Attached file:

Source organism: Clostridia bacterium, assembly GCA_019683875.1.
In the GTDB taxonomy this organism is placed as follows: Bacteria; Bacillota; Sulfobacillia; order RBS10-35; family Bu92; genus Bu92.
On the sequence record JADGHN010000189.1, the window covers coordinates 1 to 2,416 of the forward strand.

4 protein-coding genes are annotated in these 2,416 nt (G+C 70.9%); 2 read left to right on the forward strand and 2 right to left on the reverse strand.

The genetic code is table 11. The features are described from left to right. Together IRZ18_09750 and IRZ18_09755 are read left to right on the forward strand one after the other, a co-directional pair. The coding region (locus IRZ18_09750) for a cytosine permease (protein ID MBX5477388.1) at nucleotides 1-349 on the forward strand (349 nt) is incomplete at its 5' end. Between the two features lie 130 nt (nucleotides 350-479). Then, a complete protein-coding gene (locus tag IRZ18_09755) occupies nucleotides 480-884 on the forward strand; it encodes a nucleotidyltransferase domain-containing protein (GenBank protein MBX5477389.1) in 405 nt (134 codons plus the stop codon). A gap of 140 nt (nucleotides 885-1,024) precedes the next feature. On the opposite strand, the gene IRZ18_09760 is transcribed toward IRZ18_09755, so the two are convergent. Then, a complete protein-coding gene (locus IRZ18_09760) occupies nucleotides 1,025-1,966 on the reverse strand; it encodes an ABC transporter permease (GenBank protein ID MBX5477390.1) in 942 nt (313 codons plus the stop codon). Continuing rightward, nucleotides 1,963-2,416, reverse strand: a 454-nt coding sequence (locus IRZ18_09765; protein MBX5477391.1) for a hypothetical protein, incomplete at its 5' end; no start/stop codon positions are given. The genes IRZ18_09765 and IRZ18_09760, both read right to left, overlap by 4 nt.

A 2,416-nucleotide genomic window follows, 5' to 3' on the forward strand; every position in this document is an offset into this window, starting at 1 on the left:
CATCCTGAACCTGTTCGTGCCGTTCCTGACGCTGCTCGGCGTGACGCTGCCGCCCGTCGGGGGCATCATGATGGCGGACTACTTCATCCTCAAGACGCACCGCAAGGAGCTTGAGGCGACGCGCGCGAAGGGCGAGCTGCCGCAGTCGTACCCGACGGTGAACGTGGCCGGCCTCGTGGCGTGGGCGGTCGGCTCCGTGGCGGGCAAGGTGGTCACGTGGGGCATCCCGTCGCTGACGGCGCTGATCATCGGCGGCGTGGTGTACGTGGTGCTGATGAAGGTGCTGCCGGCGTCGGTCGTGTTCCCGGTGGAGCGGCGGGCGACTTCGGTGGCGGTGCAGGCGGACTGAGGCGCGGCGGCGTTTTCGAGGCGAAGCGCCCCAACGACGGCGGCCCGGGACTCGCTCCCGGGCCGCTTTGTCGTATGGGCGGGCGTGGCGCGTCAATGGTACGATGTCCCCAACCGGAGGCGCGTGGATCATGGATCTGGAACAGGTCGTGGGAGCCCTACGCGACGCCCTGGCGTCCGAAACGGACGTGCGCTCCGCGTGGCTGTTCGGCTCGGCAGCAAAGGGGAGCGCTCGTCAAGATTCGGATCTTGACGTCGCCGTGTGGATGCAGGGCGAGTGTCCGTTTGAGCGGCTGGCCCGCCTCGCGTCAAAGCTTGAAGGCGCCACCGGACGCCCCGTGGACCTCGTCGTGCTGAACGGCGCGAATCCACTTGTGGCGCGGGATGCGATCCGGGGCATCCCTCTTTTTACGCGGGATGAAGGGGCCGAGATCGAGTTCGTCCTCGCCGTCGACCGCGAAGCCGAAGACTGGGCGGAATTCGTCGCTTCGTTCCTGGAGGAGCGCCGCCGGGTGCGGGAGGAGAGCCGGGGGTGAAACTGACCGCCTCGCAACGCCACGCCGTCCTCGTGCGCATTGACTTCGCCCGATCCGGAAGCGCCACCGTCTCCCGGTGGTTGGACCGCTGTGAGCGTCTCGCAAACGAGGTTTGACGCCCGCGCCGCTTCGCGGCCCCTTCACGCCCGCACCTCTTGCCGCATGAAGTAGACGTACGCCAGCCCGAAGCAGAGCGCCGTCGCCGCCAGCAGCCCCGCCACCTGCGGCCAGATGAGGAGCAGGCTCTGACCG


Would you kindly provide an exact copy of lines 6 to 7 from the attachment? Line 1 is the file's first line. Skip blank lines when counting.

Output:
A 2,416-nucleotide genomic window follows, 5' to 3' on the forward strand; every position in this document is an offset into this window, starting at 1 on the left:
CATCCTGAACCTGTTCGTGCCGTTCCTGACGCTGCTCGGCGTGACGCTGCCGCCCGTCGGGGGCATCATGATGGCGGACTACTTCATCCTCAAGACGCACCGCAAGGAGCTTGAGGCGACGCGCGCGAAGGGCGAGCTGCCGCAGTCGTACCCGACGGTGAACGTGGCCGGCCTCGTGGCGTGGGCGGTCGGCTCCGTGGCGGGCAAGGTGGTCACGTGGGGCATCCCGTCGCTGACGGCGCTGATCATCGGCGGCGTGGTGTACGTGGTGCTGATGAAGGTGCTGCCGGCGTCGGTCGTGTTCCCGGTGGAGCGGCGGGCGACTTCGGTGGCGGTGCAGGCGGACTGAGGCGCGGCGGCGTTTTCGAGGCGAAGCGCCCCAACGACGGCGGCCCGGGACTCGCTCCCGGGCCGCTTTGTCGTATGGGCGGGCGTGGCGCGTCAATGGTACGATGTCCCCAACCGGAGGCGCGTGGATCATGGATCTGGAACAGGTCGTGGGAGCCCTACGCGACGCCCTGGCGTCCGAAACGGACGTGCGCTCCGCGTGGCTGTTCGGCTCGGCAGCAAAGGGGAGCGCTCGTCAAGATTCGGATCTTGACGTCGCCGTGTGGATGCAGGGCGAGTGTCCGTTTGAGCGGCTGGCCCGCCTCGCGTCAAAGCTTGAAGGCGCCACCGGACGCCCCGTGGACCTCGTCGTGCTGAACGGCGCGAATCCACTTGTGGCGCGGGATGCGATCCGGGGCATCCCTCTTTTTACGCGGGATGAAGGGGCCGAGATCGAGTTCGTCCTCGCCGTCGACCGCGAAGCCGAAGACTGGGCGGAATTCGTCGCTTCGTTCCTGGAGGAGCGCCGCCGGGTGCGGGAGGAGAGCCGGGGGTGAAACTGACCGCCTCGCAACGCCACGCCGTCCTCGTGCGCATTGACTTCGCCCGATCCGGAAGCGCCACCGTCTCCCGGTGGTTGGACCGCTGTGAGCGTCTCGCAAACGAGGTTTGACGCCCGCGCCGCTTCGCGGCCCCTTCACGCCCGCACCTCTTGCCGCATGAAGTAGACGTACGCCAGCCCGAAGCAGAGCGCCGTCGCCGCCAGCAGCCCCGCCACCTGCGGCCAGATGAGGAGCAGGCTCTGACCG